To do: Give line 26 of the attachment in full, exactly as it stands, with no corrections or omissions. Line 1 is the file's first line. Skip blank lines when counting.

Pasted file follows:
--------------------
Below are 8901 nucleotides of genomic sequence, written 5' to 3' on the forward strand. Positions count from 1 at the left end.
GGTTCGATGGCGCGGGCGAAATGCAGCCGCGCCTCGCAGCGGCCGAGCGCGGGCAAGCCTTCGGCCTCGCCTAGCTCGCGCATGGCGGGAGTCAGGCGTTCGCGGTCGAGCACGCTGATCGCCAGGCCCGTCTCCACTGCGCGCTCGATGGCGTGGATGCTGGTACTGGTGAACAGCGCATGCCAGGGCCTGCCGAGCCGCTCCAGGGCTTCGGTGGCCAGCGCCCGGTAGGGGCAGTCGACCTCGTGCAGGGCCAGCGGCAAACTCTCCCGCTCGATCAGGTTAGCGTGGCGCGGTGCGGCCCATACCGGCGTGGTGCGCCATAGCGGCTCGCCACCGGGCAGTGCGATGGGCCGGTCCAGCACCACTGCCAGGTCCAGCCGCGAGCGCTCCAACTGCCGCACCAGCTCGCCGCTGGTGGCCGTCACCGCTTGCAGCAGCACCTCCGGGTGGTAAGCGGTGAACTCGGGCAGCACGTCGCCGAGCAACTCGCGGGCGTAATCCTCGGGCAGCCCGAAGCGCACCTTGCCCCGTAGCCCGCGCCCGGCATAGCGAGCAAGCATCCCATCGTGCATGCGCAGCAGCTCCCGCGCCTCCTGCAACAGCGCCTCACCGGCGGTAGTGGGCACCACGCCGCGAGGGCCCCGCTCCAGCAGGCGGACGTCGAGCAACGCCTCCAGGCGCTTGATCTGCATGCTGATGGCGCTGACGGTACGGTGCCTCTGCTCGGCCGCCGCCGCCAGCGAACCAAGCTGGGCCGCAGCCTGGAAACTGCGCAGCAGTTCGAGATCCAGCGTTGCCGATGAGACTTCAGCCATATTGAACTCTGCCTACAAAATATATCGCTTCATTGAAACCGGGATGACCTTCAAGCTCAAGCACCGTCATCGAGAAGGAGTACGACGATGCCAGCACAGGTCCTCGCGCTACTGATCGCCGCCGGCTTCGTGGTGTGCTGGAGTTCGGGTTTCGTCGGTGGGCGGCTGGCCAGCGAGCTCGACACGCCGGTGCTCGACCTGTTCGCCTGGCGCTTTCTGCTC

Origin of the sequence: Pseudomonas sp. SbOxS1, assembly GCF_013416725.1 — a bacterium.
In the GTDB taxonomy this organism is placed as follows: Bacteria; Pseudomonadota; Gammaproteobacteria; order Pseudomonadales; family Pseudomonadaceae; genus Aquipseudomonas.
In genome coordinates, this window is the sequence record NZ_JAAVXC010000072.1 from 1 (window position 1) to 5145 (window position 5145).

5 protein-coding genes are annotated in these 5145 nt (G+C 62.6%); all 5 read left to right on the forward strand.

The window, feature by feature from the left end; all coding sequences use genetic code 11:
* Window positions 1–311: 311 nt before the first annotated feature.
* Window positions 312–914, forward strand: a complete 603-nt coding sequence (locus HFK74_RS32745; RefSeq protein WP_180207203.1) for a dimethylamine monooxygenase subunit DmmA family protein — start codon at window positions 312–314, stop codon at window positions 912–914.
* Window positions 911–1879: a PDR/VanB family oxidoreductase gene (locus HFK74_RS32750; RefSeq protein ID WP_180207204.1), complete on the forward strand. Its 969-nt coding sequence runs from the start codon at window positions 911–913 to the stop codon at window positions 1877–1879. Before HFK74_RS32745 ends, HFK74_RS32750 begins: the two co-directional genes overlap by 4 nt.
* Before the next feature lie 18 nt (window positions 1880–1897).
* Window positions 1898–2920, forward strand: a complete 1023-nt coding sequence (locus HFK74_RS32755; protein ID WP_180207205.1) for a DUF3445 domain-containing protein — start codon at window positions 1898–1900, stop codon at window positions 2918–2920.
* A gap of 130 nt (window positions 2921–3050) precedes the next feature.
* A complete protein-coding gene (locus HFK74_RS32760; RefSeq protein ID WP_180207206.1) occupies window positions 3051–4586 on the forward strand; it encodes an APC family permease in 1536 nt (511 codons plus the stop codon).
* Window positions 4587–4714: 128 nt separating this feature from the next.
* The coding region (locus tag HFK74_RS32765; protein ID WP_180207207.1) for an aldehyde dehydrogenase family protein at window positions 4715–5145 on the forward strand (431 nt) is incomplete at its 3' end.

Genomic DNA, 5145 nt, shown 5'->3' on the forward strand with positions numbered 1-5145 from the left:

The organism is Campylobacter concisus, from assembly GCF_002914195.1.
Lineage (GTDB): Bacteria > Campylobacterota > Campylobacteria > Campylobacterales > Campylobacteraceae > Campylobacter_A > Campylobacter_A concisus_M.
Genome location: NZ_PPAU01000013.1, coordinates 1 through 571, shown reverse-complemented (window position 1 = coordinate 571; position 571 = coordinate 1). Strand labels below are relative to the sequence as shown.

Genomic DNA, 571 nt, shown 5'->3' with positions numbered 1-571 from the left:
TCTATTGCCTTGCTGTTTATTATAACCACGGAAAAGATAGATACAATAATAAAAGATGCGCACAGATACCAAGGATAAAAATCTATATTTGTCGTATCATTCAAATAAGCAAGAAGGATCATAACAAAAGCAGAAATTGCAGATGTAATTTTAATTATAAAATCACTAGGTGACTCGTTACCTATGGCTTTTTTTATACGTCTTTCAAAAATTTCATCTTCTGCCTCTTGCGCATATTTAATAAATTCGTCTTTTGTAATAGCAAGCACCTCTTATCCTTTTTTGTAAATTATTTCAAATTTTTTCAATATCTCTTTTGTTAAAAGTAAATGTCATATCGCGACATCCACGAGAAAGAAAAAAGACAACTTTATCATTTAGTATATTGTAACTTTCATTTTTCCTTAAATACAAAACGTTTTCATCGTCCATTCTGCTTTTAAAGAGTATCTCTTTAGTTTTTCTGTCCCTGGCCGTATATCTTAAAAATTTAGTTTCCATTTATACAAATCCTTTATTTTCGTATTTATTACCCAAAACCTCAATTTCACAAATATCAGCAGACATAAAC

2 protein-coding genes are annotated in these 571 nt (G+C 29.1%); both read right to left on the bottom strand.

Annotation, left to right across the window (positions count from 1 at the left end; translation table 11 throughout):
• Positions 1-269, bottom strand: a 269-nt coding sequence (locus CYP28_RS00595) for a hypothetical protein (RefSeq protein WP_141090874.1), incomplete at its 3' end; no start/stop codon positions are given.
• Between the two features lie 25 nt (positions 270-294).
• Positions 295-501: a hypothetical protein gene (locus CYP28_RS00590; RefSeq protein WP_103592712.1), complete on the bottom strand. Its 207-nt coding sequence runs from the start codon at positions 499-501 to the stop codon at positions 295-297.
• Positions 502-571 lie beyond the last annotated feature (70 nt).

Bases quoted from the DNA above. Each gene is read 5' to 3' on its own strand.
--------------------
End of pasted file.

• Between the two features lie 25 nt (positions 270-294).